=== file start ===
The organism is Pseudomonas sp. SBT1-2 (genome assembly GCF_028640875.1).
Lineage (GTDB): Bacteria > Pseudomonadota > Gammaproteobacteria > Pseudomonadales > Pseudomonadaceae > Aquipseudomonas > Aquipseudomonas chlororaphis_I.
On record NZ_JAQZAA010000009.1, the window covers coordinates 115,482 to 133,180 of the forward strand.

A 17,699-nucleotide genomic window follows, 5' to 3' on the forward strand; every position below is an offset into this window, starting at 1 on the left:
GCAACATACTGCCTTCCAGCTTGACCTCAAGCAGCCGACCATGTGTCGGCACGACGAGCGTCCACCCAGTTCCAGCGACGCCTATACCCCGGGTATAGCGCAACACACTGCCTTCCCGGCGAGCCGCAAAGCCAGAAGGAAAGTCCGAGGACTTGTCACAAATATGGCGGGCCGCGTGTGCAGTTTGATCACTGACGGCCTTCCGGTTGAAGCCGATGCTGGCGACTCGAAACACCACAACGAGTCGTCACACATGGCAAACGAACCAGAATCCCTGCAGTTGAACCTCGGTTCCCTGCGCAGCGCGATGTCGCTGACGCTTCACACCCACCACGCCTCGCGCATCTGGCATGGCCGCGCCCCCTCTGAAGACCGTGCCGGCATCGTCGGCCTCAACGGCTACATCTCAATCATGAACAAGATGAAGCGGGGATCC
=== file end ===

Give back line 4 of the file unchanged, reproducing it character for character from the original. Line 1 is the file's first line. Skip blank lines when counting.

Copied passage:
A 17,699-nucleotide genomic window follows, 5' to 3' on the forward strand; every position below is an offset into this window, starting at 1 on the left: